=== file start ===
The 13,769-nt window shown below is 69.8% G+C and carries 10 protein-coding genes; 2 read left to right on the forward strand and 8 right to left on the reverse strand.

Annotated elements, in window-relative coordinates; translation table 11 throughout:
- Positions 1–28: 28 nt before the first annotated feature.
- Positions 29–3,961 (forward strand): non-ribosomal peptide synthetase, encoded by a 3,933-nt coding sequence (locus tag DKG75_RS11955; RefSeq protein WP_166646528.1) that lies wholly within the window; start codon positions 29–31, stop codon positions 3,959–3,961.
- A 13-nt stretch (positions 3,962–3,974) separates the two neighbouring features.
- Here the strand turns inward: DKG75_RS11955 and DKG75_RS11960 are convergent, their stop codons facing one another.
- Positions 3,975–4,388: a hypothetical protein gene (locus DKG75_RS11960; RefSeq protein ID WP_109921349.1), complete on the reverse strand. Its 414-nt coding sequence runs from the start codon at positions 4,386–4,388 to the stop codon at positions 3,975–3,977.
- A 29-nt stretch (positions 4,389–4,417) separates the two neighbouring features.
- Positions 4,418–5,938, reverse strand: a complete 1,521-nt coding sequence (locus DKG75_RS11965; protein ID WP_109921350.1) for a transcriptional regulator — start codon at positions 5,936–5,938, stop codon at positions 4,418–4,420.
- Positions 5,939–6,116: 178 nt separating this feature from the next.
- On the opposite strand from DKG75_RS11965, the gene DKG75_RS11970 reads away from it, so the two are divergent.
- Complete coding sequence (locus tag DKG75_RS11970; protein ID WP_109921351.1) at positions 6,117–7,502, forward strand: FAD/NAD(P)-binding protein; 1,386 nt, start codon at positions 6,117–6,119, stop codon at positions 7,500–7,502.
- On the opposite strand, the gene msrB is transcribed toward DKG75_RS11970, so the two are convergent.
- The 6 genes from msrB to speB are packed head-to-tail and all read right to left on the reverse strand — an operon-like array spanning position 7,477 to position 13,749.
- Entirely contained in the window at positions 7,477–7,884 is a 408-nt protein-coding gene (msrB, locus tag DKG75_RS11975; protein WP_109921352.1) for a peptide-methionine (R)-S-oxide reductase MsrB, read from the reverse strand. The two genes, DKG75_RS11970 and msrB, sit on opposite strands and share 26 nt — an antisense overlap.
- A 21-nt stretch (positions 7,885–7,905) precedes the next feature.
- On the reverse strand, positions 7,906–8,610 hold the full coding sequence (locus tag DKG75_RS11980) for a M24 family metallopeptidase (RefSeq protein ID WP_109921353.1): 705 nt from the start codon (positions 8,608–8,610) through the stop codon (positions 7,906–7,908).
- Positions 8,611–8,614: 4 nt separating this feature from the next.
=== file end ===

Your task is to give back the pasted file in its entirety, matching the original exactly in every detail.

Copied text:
The 13,769-nt window shown below is 69.8% G+C and carries 10 protein-coding genes; 2 read left to right on the forward strand and 8 right to left on the reverse strand.

Annotated elements, in window-relative coordinates; translation table 11 throughout:
- Positions 1–28: 28 nt before the first annotated feature.
- Positions 29–3,961 (forward strand): non-ribosomal peptide synthetase, encoded by a 3,933-nt coding sequence (locus tag DKG75_RS11955; RefSeq protein WP_166646528.1) that lies wholly within the window; start codon positions 29–31, stop codon positions 3,959–3,961.
- A 13-nt stretch (positions 3,962–3,974) separates the two neighbouring features.
- Here the strand turns inward: DKG75_RS11955 and DKG75_RS11960 are convergent, their stop codons facing one another.
- Positions 3,975–4,388: a hypothetical protein gene (locus DKG75_RS11960; RefSeq protein ID WP_109921349.1), complete on the reverse strand. Its 414-nt coding sequence runs from the start codon at positions 4,386–4,388 to the stop codon at positions 3,975–3,977.
- A 29-nt stretch (positions 4,389–4,417) separates the two neighbouring features.
- Positions 4,418–5,938, reverse strand: a complete 1,521-nt coding sequence (locus DKG75_RS11965; protein ID WP_109921350.1) for a transcriptional regulator — start codon at positions 5,936–5,938, stop codon at positions 4,418–4,420.
- Positions 5,939–6,116: 178 nt separating this feature from the next.
- On the opposite strand from DKG75_RS11965, the gene DKG75_RS11970 reads away from it, so the two are divergent.
- Complete coding sequence (locus tag DKG75_RS11970; protein ID WP_109921351.1) at positions 6,117–7,502, forward strand: FAD/NAD(P)-binding protein; 1,386 nt, start codon at positions 6,117–6,119, stop codon at positions 7,500–7,502.
- On the opposite strand, the gene msrB is transcribed toward DKG75_RS11970, so the two are convergent.
- The 6 genes from msrB to speB are packed head-to-tail and all read right to left on the reverse strand — an operon-like array spanning position 7,477 to position 13,749.
- Entirely contained in the window at positions 7,477–7,884 is a 408-nt protein-coding gene (msrB, locus tag DKG75_RS11975; protein WP_109921352.1) for a peptide-methionine (R)-S-oxide reductase MsrB, read from the reverse strand. The two genes, DKG75_RS11970 and msrB, sit on opposite strands and share 26 nt — an antisense overlap.
- A 21-nt stretch (positions 7,885–7,905) precedes the next feature.
- On the reverse strand, positions 7,906–8,610 hold the full coding sequence (locus tag DKG75_RS11980) for a M24 family metallopeptidase (RefSeq protein ID WP_109921353.1): 705 nt from the start codon (positions 8,608–8,610) through the stop codon (positions 7,906–7,908).
- Positions 8,611–8,614: 4 nt separating this feature from the next.